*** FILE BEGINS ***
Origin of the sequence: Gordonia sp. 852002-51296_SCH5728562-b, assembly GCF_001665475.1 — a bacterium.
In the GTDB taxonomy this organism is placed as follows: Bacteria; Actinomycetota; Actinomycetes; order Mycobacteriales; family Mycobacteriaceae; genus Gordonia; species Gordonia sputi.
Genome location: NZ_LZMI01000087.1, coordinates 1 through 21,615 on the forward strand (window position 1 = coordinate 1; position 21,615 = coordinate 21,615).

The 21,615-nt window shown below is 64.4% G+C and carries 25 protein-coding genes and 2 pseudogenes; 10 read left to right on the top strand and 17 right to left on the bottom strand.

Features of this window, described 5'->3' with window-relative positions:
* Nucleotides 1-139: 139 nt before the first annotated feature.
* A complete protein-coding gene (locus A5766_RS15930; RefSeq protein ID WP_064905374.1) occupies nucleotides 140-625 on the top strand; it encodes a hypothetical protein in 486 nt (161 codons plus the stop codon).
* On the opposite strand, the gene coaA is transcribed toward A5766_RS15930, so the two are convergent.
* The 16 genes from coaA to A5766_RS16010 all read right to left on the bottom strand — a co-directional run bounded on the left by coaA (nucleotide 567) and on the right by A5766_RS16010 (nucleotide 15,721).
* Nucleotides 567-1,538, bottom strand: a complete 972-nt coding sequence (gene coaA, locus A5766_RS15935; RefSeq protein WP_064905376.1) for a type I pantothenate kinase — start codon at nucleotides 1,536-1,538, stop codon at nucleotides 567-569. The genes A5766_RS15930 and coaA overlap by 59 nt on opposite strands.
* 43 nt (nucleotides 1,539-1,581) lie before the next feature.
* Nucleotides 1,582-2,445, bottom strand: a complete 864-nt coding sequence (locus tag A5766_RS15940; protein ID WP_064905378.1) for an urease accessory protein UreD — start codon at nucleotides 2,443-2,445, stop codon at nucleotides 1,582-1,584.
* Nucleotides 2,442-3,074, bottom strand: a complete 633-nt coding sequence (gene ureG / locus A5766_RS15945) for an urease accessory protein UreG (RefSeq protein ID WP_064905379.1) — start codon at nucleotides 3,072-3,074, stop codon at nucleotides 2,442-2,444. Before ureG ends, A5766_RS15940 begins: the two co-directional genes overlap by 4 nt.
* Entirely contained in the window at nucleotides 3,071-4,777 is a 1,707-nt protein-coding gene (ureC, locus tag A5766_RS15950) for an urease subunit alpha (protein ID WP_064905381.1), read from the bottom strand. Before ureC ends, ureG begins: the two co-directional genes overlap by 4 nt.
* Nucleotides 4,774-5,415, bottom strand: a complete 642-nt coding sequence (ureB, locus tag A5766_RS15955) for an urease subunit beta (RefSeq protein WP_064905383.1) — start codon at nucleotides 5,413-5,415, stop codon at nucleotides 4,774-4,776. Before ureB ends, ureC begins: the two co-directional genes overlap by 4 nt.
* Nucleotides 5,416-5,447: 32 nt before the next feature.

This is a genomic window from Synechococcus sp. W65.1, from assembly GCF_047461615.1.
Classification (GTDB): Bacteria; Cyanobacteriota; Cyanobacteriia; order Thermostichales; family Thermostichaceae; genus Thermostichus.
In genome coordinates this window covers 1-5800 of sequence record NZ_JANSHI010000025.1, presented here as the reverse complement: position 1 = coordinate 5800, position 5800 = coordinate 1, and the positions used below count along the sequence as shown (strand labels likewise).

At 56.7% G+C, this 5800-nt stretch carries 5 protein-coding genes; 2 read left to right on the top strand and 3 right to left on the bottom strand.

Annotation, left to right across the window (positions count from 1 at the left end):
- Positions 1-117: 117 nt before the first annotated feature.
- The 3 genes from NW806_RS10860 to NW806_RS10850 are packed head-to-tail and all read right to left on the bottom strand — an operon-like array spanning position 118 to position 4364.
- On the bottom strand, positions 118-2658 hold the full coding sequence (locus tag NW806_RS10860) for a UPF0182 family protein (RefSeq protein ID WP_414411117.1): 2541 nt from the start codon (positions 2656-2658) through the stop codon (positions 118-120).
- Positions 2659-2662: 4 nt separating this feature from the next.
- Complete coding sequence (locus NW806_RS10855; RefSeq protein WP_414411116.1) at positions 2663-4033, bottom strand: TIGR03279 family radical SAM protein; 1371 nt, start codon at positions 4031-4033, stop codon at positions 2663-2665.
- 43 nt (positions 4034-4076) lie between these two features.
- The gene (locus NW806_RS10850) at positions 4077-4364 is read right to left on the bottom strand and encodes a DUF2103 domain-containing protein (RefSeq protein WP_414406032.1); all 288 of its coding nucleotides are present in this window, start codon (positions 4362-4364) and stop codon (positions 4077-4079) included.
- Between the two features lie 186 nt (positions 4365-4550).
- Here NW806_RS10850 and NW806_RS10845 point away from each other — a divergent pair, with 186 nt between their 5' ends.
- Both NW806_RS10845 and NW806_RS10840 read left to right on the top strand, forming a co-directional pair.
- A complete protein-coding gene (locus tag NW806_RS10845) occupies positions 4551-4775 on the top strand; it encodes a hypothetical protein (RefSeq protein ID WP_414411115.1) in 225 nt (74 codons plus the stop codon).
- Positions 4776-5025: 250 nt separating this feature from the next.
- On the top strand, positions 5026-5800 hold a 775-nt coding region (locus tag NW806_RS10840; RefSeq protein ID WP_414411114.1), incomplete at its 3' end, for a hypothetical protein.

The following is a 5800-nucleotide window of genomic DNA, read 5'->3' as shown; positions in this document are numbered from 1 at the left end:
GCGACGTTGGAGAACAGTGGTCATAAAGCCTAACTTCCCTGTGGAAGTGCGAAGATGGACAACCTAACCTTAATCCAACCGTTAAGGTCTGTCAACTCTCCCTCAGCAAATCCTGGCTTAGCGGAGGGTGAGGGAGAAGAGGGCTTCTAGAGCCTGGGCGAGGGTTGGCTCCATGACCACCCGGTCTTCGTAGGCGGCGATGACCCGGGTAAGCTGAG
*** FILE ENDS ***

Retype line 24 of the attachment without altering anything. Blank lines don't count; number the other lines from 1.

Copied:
- On the bottom strand, positions 118-2658 hold the full coding sequence (locus tag NW806_RS10860) for a UPF0182 family protein (RefSeq protein ID WP_414411117.1): 2541 nt from the start codon (positions 2656-2658) through the stop codon (positions 118-120).